This makes it absolutely necessary for me to refute every one of these misrepresentations; and whilst I am endeavoring to establish the rights of these people, in order to show in what manner and degree they have been violated, I trust that your lordships will not think that the time is lost; certainly I do not think that my labor will be misspent, in endeavoring to bring these matters fully before you.

In determining to treat this subject at length, I am also influenced by a strong sense of the evils that have attended the propagation of these wild, groundless, and pernicious opinions. A young man goes to India before he knows much of his own country; but he cherishes in his breast, as I hope every man will, a just and laudable partiality for the laws, liberties, rights, and institutions of his own nation; we all do this, and God forbid we should not prefer our own to

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every other country in the world; but if we go to India with an idea of the mean, degraded state of the people that we are to govern, and especially if we go with these impressions at an immature age, we know that, according to the ordinary course of human nature, we shall not treat persons well whom we have learnt to despise. We know that people, whom we suppose to have neither laws nor rights, will not be treated by us as a people who have laws and rights. This error, therefore, for our sake, for your sake, for the sake of the Indian public, and for the sake of all those who shall hereafter go in any station to India, I think it necessary to disprove in every point.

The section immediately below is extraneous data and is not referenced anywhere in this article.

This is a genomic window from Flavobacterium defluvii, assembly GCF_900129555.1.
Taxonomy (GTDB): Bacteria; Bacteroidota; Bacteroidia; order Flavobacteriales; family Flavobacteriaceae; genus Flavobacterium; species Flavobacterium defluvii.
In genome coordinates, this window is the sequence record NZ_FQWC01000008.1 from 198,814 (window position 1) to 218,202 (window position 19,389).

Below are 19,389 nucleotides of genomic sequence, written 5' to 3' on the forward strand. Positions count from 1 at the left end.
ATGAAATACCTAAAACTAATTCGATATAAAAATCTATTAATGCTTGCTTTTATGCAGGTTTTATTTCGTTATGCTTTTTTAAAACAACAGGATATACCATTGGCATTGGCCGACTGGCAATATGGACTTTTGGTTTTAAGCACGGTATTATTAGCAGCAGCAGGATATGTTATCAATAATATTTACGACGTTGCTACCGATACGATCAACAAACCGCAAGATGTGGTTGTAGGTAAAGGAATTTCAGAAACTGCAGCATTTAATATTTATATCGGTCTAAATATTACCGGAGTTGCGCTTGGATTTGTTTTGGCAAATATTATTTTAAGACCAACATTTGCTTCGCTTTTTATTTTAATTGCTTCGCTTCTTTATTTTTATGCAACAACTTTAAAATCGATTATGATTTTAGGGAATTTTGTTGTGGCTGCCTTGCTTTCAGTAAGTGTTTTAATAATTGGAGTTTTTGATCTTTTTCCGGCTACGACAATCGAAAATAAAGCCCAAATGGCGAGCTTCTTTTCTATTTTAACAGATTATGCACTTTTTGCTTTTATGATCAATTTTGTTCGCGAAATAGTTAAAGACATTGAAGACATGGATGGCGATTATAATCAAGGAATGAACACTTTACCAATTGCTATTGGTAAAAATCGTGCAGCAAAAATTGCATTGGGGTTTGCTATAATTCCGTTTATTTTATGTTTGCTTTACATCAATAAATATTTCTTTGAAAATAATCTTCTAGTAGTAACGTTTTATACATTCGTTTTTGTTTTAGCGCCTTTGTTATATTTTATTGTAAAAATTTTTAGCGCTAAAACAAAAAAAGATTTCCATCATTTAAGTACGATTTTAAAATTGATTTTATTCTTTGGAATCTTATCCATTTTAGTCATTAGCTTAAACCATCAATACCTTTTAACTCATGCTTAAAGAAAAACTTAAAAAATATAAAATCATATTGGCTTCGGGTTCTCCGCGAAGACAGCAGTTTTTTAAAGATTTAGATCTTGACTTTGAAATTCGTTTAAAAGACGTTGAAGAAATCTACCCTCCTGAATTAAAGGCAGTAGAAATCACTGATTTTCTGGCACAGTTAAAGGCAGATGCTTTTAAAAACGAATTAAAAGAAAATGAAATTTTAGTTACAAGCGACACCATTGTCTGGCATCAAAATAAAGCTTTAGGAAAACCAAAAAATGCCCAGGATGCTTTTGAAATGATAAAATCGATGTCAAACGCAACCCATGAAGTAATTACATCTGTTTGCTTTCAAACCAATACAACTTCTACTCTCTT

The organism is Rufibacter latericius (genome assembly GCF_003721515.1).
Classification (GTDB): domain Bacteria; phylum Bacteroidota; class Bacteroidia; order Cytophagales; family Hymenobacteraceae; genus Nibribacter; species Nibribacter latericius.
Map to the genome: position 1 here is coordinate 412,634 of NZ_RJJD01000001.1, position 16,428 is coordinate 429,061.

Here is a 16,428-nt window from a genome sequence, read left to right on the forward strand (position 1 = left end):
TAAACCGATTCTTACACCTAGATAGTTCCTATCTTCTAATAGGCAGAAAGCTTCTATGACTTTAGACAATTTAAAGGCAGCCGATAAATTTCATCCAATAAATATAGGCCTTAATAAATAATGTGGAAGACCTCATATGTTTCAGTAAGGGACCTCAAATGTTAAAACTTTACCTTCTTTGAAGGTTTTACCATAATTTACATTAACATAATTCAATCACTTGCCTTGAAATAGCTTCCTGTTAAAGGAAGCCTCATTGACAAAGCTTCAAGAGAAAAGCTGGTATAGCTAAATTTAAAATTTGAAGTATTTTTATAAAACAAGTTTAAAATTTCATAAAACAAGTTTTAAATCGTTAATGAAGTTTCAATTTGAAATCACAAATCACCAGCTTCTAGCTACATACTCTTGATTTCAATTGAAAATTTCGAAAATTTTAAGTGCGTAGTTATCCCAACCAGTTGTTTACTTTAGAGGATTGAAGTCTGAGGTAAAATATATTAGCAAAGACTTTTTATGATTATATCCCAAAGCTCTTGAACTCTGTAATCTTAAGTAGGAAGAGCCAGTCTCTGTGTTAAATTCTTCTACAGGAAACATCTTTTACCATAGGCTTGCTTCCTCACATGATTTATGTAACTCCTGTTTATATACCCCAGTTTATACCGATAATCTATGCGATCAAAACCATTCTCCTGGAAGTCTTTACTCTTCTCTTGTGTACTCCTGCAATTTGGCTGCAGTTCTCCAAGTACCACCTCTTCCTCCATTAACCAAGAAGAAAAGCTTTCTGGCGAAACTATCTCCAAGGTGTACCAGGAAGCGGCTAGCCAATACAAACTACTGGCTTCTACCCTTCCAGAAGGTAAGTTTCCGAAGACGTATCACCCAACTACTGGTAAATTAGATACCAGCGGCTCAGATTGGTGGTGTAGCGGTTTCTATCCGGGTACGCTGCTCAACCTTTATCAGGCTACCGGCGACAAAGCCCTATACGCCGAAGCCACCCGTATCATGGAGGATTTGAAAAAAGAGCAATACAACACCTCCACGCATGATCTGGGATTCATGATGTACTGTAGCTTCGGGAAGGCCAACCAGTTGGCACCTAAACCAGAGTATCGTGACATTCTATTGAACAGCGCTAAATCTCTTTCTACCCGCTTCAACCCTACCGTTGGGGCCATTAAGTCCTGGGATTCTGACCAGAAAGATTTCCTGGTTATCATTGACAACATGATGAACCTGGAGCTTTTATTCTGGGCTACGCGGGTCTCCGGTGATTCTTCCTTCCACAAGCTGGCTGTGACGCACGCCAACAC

I mean to prove the direct contrary of every thing that has been said on this subject by the prisoner's counsel, or by himself. I mean to prove, that the people of India have laws, rights, and immunities, that they have property, movable and immovable, descendable as well as occasional: that they have property held for life, and that they have it as well secured to them by the laws of their country, as any property is secured in this country: that they feel for honor, not only as much as your lordships can feel, but with a more exquisite and poignant sense than any people upon earth; and that when punishments are inflicted, it is not the lash they feel, but the disgrace: in short, I mean to prove, that every word which Montesquieu has taken from idle and inconsiderate travellers is absolutely false.

The people of India are divided into three kinds; the original natives of the country, commonly called Gentoos, the decendants of the Persians and Arabians, who are Mahomedans, and the descendants of the Moguls, who originally had a religion of their own, but are now blended with the other inhabitants.